The UK government is proposing to expand no-fly zones near airports for unmanned aerial vehicles (UAVs) and increase police powers in response to the drone-related disruptions at London Gatwick Airport last month.

Drone activity over Gatwick caused dozens of flight cancellations Dec. 19-21, leaving thousands of passengers stranded. Police described the drone flights as a “deliberate act” to disrupt airport operations.

On Jan. 8, departures from London Heathrow were briefly suspended following reports of a drone sighting.

The government was already studying the future use of UAVs in the UK, but the chaos at Gatwick has brought about a raft of proposed new restrictions and penalties for the reckless use of drones.

While UAVs are bringing benefits to industry and rescue services, “the recent disruption to Gatwick airport operations, affecting tens of thousands of passengers in the run-up to Christmas, was a stark example of why continued action is required to make sure drones are used safely and securely in the UK,” aviation minister Elizabeth Sugg said in the foreword to a consultation document on the future use of drones.

Under the new proposals, drones would be prohibited from flying within 5 km (3.1 mi.) of airport boundaries unless the operator receives permission from air traffic controllers. As of July 30, 2018, drones were banned from flying within 1 km of airports and above 400 feet, and after Nov. 30, 2019, drones must be registered and operators will be required to complete an online competency test.

The government acknowledged, however, that no-fly zones would not prevent deliberate attempts to disrupt airfield operations.

The government also proposed giving police new powers to request evidence from drone operators where there is reasonable suspicion of an offense being committed and to issue immediate fines of £100 ($127) for minor drone offenses.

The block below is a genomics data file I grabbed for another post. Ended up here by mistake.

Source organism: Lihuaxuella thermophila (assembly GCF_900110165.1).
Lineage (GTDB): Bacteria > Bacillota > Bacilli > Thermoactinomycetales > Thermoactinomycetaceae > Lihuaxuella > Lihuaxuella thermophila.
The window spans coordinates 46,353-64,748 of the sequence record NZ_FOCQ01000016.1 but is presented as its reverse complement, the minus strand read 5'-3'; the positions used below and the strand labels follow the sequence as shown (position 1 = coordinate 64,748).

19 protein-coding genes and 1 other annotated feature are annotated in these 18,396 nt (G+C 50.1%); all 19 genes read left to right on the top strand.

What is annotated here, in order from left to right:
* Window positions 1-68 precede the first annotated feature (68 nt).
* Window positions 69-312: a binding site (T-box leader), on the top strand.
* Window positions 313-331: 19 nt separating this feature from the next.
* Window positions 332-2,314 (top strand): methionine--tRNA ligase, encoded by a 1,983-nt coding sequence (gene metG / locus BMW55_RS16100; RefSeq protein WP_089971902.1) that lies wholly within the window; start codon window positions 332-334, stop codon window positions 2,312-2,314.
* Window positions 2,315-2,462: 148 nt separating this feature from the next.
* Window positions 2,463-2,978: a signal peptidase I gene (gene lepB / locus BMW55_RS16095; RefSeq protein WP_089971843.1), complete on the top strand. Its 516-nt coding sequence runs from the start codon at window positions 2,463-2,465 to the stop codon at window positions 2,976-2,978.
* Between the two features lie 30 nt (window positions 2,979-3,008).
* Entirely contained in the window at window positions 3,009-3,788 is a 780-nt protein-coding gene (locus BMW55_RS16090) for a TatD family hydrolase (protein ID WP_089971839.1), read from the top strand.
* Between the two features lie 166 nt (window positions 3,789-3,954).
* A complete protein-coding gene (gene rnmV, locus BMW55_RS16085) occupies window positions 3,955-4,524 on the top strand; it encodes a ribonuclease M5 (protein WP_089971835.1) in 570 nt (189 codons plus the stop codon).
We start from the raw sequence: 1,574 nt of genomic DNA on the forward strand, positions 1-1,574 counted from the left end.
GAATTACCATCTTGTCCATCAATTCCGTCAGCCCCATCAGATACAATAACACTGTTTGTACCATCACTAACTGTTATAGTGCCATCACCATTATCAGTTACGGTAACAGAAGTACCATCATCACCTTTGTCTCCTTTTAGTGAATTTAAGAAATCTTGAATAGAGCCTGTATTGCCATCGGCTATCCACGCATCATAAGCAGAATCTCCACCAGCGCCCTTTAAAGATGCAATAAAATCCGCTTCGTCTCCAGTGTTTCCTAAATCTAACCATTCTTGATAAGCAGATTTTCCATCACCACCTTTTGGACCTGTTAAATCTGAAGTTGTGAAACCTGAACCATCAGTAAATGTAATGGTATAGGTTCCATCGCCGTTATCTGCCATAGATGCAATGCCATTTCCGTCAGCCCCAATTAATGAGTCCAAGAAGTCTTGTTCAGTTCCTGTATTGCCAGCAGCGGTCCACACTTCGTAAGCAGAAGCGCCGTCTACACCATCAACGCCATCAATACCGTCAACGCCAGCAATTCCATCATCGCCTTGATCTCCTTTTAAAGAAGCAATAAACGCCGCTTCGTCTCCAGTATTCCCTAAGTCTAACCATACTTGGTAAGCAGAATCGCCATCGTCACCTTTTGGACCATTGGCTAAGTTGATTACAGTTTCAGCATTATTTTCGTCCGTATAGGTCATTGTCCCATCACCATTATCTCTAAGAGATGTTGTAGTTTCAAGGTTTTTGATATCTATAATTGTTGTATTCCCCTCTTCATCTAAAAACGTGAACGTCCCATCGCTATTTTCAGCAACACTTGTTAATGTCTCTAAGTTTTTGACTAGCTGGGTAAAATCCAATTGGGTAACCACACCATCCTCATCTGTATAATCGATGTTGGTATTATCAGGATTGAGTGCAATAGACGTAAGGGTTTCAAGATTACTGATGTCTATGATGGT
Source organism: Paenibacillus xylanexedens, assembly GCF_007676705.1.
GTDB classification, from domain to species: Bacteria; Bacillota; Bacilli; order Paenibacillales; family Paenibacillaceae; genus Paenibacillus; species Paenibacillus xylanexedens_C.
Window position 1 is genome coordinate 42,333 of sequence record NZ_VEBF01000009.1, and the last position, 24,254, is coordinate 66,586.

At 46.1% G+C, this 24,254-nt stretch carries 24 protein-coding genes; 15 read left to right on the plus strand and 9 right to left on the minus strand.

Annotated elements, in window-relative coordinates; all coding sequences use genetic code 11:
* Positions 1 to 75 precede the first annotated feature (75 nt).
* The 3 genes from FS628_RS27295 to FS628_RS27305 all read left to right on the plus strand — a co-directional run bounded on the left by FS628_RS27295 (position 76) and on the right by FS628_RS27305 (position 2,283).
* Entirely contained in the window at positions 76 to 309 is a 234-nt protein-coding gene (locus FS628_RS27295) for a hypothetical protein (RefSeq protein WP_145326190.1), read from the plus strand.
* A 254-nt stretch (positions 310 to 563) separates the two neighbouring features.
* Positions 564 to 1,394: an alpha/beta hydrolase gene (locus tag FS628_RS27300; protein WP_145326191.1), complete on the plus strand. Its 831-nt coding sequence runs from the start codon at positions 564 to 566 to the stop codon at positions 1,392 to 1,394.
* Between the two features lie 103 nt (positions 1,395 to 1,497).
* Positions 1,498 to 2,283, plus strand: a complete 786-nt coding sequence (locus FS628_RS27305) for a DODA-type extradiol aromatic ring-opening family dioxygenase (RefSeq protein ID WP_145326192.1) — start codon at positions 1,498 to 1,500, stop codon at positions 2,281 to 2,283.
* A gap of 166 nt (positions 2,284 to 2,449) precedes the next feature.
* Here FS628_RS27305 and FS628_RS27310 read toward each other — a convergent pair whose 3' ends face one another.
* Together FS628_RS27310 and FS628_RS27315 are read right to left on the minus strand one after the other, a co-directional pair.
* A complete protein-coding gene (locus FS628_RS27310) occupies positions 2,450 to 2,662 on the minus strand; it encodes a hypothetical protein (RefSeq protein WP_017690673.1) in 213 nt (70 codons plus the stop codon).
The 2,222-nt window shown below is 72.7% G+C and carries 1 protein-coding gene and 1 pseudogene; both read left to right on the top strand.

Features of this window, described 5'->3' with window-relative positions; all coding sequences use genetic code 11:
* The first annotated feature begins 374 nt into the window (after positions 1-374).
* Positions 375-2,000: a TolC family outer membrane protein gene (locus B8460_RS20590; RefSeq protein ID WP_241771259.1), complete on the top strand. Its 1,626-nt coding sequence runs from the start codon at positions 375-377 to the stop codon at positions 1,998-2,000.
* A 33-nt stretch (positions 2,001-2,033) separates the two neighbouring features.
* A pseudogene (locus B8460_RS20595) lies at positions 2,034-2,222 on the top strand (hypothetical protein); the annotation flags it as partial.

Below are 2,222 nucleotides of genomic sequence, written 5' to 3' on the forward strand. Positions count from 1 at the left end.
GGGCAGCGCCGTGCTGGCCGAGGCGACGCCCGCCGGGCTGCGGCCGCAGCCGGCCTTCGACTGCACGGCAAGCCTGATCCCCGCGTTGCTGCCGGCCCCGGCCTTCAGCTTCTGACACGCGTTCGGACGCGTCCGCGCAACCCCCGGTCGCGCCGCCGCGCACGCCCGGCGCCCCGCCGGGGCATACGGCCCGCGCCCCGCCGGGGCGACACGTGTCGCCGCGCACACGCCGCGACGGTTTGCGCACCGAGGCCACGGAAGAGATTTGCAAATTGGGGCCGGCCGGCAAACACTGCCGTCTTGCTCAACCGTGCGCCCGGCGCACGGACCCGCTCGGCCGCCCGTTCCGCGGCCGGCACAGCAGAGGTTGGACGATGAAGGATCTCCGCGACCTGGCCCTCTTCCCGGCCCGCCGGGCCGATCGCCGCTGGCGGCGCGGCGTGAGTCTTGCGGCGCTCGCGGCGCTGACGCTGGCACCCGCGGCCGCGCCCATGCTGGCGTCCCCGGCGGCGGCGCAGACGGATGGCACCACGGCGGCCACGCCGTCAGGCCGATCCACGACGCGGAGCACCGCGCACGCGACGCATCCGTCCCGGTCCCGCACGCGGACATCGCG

The reckless use of drones is already punishable by up to five years in prison.

The government said it will also expedite anti-drone technology research.

The new proposals were welcomed by the main UK pilots’ union.

“The British Airline Pilots’ Association (BALPA) has been calling for the current 1 km zone to be increased to 5 km for some time now. The recent events at Gatwick, combined with the responses to the recent public consultation, have convinced government of the need to revisit the laws and make changes,” the union said in a statement.

“We were encouraged last year when the government announced that it was introducing new laws, including the restriction zone and mandatory registration, but we were disappointed they didn’t go far enough, and could put drones in direct conflict with commercial aircraft. The government’s announcement today is a win for flight safety,” BALPA general secretary Brian Strutton said. “We also welcome extra police powers to deal with irresponsible and dangerous drone use, including the power to force drone users to land their aircraft and show their documentation. However, we would have liked to have seen plans for drone registration, due to come into force in November, accelerated.”

A parliamentary bill containing the new proposals will be introduced later this year.

Alan Dron,